The False Idols Series Part I: Lest We Forget

Lest We Forget

Our idols are false if they serve to present our oppressors as Gods.

Lest we forget; the ominous reminder of our ancestor’s sacrifice, the ever-present guilt that we carry forward through generations as a token of respect to those who paved the way to our current liberties. But I ask you, lest we forget what and why?

The answer, innocent of any scepticism, is implied heavily enough to avoid question. However, gone are the days when innocence could provide a just excuse. In the age of technology and distribution it is remarkable that this shimmering token of a universally accepted attitude still stands without question.

On approaching this subject it is neither unjustifiable, nor is it inexcusable that some would arrive at this problem with heated irrationality. It stems from an event so horrific in its magnitude, so violent in its content, that it demands emotive response.

But I ask the question again, lest we forget what?

And then, why?

In his speech to mark the hundred years since the start of the First World War David Cameron talked of preservation. This, the preservation of the heritage bestowed in the museums, preservation of the memories of the sacrifice, the impact, and the heart; the emotional connection we feel to these memories.

Cameron reminds us of the excitement the people felt going to war, the opportunities for travel, for guaranteed food and medical aid. He attentively draws on the sudden brutality that slaughtered many and petrified others. He recalls death and injury counts, hammering home his point of sacrifice.

However Cameron omits crucial information that had he drawn upon, would paint a very different picture of the war. He omits to note, for instance, that these men arrived at the opportunity of national service from a place of abject poverty, put there so by the political structures of the time.

Lest we forget, that prior to the First World War, many of our heroes (and that status is not under question here) were living in poverty, without enough income to spare for transport or even a newspaper.

Lest we forget that the workhouses; forced upon the poor as a means for keeping them from calling upon their state, brought about the deaths of many of their employees.

Lest we forget that they were governed by the Poor Law which made it a criminal act to provide relief for able-bodied people, including children, whose relief should be provided by their parents. And that workhouses be made so undesirable that anyone willing to accept relief would be in a position as to not be able to work independent of them.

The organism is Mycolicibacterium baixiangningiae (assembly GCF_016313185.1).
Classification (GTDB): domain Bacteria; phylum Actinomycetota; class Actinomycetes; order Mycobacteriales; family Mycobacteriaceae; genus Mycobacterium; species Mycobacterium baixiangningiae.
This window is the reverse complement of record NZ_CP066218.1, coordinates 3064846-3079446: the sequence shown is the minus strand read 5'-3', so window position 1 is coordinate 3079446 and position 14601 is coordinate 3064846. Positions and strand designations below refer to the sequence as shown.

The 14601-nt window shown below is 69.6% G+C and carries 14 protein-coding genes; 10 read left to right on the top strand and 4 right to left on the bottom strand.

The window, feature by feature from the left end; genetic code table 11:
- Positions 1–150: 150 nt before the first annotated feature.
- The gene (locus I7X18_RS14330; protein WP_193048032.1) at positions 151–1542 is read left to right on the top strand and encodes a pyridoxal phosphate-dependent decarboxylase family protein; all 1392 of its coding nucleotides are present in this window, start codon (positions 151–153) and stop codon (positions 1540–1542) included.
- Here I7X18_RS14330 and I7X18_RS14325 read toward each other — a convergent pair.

So when we remember that these men; so ready to go to war, were so, to escape the oppressive circumstance they were left to by a state removed from any social responsibility.

To enforce this memory he is bestowing upon his subjects, Cameron must build a sense of togetherness. For when he addresses us with our mantra; lest we forget, he is including every one of us to remember the sacrifice our ancestors made.

He claims it is our duty to commemorate; it is our duty to honour. But that duty is not the same for all of us. This man, is the same; lest we forget, who implemented a policy of austerity. This policy which has been put to blame for the deaths of the overworked and under supported. The policy that not only cut public spending in welfare (and if you disagree, I encourage you take this up with your local, government paid youth worker) but stood by as businesses cut working hours, and increased zero-hour contracts in the name of “efficiency”.

And this, presents us with our why.

The end of the Great War brought with it no major change for the poor. A great economic depression and a further two decades of harsh and unfair oppression of the working classes was all the heroes had to come home to. For this reason government advisors drafted promises of welfare and dignity as a gratuity for the support for the Second World War effort.

However since the illegal invasion of Iraq and the further entrenchment of economic liberalism, the Beverage report and all our heroes fought for; is becoming, ever more, a footnote in the history books.

Whilst the gap between the rich and the poor increases, whilst our soldiers engage in an ideological battle between intangible enemies; one thing remains consistent.

The weight we bear for those who laid down their lives for us is not a weight I could justly deny. Although I was born with it, my birth was not without cause, a cause that comes from an effect, and that effect is what I remember.

But when so much of society is propped up by the extortion of others, so much of our luxury is produced and maintained on the segregation of those in need and those with the power to supply, the dominant class must ensure conformity.

Lest we forget, so that we do not become ungrateful, lest we forget, so that we do not want for better, lest we forget, so we do not suffer the consequences of those who didn’t have our hindsight.

But my mantra is this;

Lest we forget, so that we do not allow ourselves to be manipulated, lest we forget, so that we do not allow ourselves to be means to an end that is not ours, lest we forget, so that those who build ideological walls with which to contain us, do not do so without windows.

Social change derives from that which we have, not being good enough. Historical memory reminds us that we drive change not just for own ends. On this year, the centenary of one of the most horrific instances of the dominant class, slaughtering its subjects, lest we forget; the drive for change hasn’t ended.